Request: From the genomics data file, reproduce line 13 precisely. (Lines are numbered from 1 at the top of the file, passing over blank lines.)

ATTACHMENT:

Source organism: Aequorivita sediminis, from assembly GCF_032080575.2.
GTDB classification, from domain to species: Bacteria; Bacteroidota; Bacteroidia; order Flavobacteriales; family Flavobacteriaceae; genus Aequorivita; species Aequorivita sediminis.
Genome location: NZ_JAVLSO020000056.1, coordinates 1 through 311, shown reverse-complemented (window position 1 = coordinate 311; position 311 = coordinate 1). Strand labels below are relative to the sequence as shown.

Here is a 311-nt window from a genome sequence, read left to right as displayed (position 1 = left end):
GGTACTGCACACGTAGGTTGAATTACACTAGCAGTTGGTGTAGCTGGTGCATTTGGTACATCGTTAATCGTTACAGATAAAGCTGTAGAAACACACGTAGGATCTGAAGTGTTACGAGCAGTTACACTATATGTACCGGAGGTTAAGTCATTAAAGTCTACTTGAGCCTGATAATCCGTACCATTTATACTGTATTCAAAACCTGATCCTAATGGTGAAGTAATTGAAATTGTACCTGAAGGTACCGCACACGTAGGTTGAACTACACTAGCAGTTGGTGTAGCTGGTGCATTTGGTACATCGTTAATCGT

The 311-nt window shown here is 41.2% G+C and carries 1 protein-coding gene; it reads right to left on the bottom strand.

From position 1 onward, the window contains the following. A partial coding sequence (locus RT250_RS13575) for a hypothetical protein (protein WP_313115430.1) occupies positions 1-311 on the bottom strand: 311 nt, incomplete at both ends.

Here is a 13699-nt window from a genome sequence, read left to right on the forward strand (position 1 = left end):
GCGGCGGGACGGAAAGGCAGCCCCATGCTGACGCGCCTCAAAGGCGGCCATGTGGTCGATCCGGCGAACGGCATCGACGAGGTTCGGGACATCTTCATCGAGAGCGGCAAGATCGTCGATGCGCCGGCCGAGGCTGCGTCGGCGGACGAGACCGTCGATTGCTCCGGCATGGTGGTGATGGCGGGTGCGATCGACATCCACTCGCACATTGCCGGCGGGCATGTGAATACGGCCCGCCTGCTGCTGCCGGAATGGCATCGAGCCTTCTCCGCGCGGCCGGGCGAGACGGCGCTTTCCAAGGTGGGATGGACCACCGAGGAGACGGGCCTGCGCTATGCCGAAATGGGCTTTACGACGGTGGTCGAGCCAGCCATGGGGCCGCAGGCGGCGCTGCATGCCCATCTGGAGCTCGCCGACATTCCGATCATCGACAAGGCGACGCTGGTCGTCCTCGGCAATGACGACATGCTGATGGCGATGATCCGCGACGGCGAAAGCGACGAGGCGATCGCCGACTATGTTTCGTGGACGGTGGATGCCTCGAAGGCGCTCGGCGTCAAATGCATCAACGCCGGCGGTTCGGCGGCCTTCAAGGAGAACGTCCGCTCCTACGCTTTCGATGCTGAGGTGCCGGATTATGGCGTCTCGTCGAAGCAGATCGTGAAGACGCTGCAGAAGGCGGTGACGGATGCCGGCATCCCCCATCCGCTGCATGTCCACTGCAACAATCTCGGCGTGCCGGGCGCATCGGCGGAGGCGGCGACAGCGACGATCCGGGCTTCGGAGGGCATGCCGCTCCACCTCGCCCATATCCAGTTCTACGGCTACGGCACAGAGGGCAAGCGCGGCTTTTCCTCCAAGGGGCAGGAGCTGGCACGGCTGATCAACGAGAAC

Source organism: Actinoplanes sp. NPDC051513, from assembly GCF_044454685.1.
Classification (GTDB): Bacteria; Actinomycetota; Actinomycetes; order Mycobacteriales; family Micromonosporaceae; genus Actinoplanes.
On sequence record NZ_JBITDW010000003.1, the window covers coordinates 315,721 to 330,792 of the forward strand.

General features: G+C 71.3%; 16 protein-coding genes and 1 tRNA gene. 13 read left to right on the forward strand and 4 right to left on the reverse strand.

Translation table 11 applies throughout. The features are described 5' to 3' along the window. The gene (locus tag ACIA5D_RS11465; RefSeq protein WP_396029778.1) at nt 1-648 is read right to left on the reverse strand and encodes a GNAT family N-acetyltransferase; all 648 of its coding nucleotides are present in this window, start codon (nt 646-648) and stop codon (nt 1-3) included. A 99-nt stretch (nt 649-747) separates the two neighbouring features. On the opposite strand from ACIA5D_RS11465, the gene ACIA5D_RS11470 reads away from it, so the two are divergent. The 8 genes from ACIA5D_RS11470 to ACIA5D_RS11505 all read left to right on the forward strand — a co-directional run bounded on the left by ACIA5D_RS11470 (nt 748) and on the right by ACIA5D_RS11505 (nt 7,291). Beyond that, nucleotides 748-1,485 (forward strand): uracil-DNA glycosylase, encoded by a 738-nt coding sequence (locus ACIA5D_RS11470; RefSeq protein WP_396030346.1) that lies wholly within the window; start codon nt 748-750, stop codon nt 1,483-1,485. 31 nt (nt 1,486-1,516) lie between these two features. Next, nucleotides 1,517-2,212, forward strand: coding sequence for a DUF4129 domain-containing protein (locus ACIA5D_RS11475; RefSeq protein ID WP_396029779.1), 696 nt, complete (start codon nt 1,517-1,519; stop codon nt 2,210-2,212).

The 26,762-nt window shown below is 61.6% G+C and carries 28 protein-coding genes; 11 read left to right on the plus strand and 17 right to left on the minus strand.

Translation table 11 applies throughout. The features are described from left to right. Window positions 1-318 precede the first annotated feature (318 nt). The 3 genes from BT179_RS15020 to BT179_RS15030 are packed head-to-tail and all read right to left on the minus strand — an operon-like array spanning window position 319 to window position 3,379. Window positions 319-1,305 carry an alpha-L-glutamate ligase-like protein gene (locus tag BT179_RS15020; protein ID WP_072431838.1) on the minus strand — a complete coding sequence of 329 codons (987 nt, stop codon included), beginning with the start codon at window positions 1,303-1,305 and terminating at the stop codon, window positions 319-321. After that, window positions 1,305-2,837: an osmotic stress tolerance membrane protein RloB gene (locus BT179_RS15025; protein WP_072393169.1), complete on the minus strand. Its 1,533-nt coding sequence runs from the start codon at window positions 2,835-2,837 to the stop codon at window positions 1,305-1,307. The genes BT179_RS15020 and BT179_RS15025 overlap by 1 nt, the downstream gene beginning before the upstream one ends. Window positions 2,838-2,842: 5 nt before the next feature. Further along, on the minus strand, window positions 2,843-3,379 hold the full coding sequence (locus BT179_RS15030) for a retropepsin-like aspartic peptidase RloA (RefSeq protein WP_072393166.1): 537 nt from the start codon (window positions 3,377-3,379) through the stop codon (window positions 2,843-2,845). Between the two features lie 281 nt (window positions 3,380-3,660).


General features: G+C 71.3%; 16 protein-coding genes and 1 tRNA gene. 13 read left to right on the forward strand and 4 right to left on the reverse strand.